Although Transformers are certainly among the most profitable of Hasbro's properties, the position of "Number One" has been held by the Star Wars line for many years now. Over the course of most of the past 30 years, Hasbro has somehow managed to continually produce new Star Wars product. Of course, after having produced figures for practically every character to get so much as a fraction of a second of screen time in one of the movies or other media dedicated to the franchise, it perhaps makes sense that Hasbro would want to explore new and different options for selling Star Wars product. So why not combine two of their most successful toylines? Hence, "Star Wars Transformers" became a reality.
Although each of the toys in this line has a short bio or story piece on the back of the package, it's probably not worth thinking too deeply about. Few fans of either franchise imagine that, somehow between scenes, popular Star Wars vehicles have actually transformed to robots to continue fighting the battle between the heroic Rebellion and the evil Empire. It's pretty much just a way to sell toys. As that motive goes, the line's apparently done well enough to continue running for a few years now, although I have to confess that most Transformers fans find the majority of the line to be a bit lackluster. I find the Millennium Falcon to be one of the pleasant exceptions to this rule, but even still, I didn't take the plunge of picking one up until after the toy went on clearance for barely more than a third of its original retail price of $35.
Each Star Wars Transformer vehicle transforms into a robot resembling some Star Wars character commonly associated with it. The Millennium Falcon is unique in that it actually splits up to transform into two robots: one resembling Han Solo, and the other resembling Chewbacca. Each robot has appropriate weapons (Chewbacca's even bears a passing resemblance to his signature bowcaster) and buttons that, when pressed, create lights and sounds using sound effects and voice clips from the actual movies. Unfortunately, the electronics in this toy were not created to tie the sounds to whatever mode the toy happens to be in, so you occasionally hear Chewbacca's groan while in vehicle mode, or the Falcon's engines in robot mode. However, the vocal sounds are specifically tied to the appropriate robot, so you won't hear Han Solo trying to imitate Chewbacca!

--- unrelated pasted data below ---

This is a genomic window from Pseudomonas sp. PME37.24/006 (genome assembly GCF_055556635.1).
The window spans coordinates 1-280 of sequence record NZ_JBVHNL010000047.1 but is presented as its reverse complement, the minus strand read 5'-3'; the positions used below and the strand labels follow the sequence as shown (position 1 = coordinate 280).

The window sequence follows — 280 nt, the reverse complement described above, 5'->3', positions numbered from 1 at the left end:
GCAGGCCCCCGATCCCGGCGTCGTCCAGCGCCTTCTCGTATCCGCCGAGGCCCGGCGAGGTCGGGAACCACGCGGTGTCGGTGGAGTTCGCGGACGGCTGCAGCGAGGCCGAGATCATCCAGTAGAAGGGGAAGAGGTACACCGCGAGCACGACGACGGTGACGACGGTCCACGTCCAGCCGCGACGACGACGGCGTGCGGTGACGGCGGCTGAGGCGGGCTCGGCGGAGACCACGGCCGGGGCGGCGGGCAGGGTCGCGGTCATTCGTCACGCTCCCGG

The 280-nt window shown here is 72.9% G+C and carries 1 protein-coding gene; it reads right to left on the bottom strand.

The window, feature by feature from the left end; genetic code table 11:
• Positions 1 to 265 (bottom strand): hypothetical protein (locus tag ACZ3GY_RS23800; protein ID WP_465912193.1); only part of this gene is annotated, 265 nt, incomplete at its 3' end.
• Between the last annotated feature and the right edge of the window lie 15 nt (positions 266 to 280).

It should be further noted that the toy designers do not intend for these robotic forms to actually be the characters they resemble. In fact, each Star Wars Transformer comes with tiny figures that can fit inside the vehicle. These figures are less than an inch-and-a-half tall, and are probably still too large to be properly in scale with the vehicles as they show up in the movies! But they do fit in the cockpit just fine, and each robot has a place to fit them, as well, so one can imagine that the "real" Han and/or Chewie are controlling the robotic mecha that resembles them. Let the Empire beware!